I was at the Naia Terminal 3 by 2 p.m. for a flight to Davao that was scheduled to leave at 3:25 last Friday afternoon. As I entered the pre-departure area at the lower level of the terminal, the place was packed, like a can of sardines. There were absolutely no empty seats, and neither was there any space to move.
Sure there was a mild typhoon which did not even hit the Visayas, and as far as I knew, had already left the Philippine area of responsibility. The Cebu Pacific ground attendants would blare every now and then that this or that flight was delayed due to the non-arrival of the turn-around plane. I thought: What else was new? I had to stand for more than two hours, my legs and lower back in excruciating pain, until around 5:20 when the CebPac ground attendants announced that the Tuguegarao flight was canceled because the airport had “sunset limitations” (God, I thought—even a near-dolt would have figured out that if a plane for Tuguegarao had not taken off by 4:30, it would not reach the place before sunset, that airport having no night-landing facilities).
Mercifully, two ladies, exasperated because they were waiting in the pre-departure area since nine in the morning stood up and sadly left. Luckily, I was standing close by.
Earlier, the announcement was that the aircraft for Davao would arrive at 5:50 p.m. By 6:30 in the evening, no plane had arrived. I went to the ground attendant’s station, still traipsing amid a sea of tired bodies, only to be told after a long wait that the plane would arrive by 7:37 (wow, such precision). I called up Davao to say that I would probably have to cancel, but was told they could wait. (I would fly in just for a dinner meeting, and get back to Manila the following day). Still, losing my seat and forced this time to park my butt in a ledge beside the glass panel separating the pre-departure area from the outside perimeter of the tarmac, I patiently waited. By 7:30, I went back to the station and asked where the plane for Davao was. The lady, harassed by all the questions flying from all over, was still composed when she apologetically said that the plane was still in Tacloban. That was when I decided to cancel my trip.
Apparently, Cebu Pacific had just “upgraded” their computer systems the day before, and the same had broken down last Friday, or some such reason that I found out only when an ABC 5 team in the main lobby was reporting the same after interviewing several passengers booked on international flights of the brokedown airline. How I wanted to be interviewed and raise a “dirty finger” on cam. But I guess age has mellowed my temper somewhat and I thought the better of the damned situation.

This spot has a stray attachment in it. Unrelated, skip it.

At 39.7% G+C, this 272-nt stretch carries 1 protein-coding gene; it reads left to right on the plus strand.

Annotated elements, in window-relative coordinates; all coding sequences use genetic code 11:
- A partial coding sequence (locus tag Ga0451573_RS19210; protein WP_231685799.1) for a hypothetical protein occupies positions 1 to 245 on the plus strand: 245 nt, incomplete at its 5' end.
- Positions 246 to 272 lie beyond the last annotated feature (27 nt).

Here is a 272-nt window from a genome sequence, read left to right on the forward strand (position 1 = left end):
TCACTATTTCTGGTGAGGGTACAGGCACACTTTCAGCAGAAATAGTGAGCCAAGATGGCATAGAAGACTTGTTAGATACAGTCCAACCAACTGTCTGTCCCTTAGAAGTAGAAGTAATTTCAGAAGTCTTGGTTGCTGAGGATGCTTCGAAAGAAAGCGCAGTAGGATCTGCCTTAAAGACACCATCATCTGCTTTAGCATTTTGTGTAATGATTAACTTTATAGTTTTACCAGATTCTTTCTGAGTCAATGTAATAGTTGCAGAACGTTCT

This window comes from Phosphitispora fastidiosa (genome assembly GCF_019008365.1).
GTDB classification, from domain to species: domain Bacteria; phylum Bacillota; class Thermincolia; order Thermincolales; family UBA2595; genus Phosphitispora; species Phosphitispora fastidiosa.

Had those Cebu Pacific attendants been upfront to the thousands cramped up in the one of the “worst airport systems” in the universe, that they had a systems breakdown, I could have rushed to the PAL ticket office and taken a substitute flight. Lying and giving false excuses, even in a crisis situation, will always reap bitter dividends.
I blamed my daughter when I was on the car headed back home for getting me a Cebu Pacific ticket, which she sheepishly said was “cheaper.”
I shouted: “I don’t care how much cheaper they are. Never, ever again should you get me a ticket on that airline!” And then I recalled when she once booked us on a Cebu Pacific airline to Singapore in 2009, to try the “promo” rates of Marina Bay Sands Hotel. Cheap thrills of the Filipino middle class. I berated her for the crammed seats (even on an international flight), and was mollified only when I and my grandson were enjoying our swim on the Sands’ humongous rooftop pool.
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Lying and making false excuses do not reap political dividends either. As my friend Francis Tolentino should have realized several times over in his now-broken down political aspirations.
I have nothing but sympathy for Francis. His dad, Judge Isaac Tolentino, was one of three courageous leaders from Cavite (the others being Judge Carlos Batino and the late Nanding Campos) who hosted Tito Doy Laurel and Tita Eva Kalaw, along with my much-admired Rene Saguisag, in what I had then labeled “truth rallies” when we were yet informing the public of the excesses of Marcos’ authoritarianism. Those were the heady days following Ninoy’s assassination. Francis and I had remained good friends since then.
Just a remembered footnote: It was in my modest Tagaytay cottage which I built in 1977, during a birthday celebration of my wife three weeks before that ill-fated Ninoy homecoming, that I broached to Tito Doy and Ninoy’s sister Tessie Oreta the slogan “Hindi Ka Nag-iisa” to be used for Ninoy’s then-scheduled arrival of Aug. 7, later moved to Aug. 21.
But going back to Francis, and the latest misadventure of the “Playgirls” in Santa Cruz, Laguna which mercifully, Mar Roxas had not watched.
See how your “holy friends” in the LP are now excoriating you for that obviously outré “gift.”
PNoy chose to “gift” the loyal Francis with a thankless job. What this metropolis needs is systemic change, and that can happen only with federalism, so people can elect a governor of Metro Manila. Coordinating so many agencies of government, national and local, without any real authority, can never solve the problems of a metropolis bursting at its seams. Problems have gone haywire, and Francis should not be blamed entirely for the bizarre traffic pandemic. (More about the “crazy” metropolis in another article).
Francis: your senatorial aspirations are simply not written in the stars, and as a friend, “payong kaibigan”— atras na muna, p’re. You are still in your fifties. Life has so much more to offer than a doomed senatorial bid.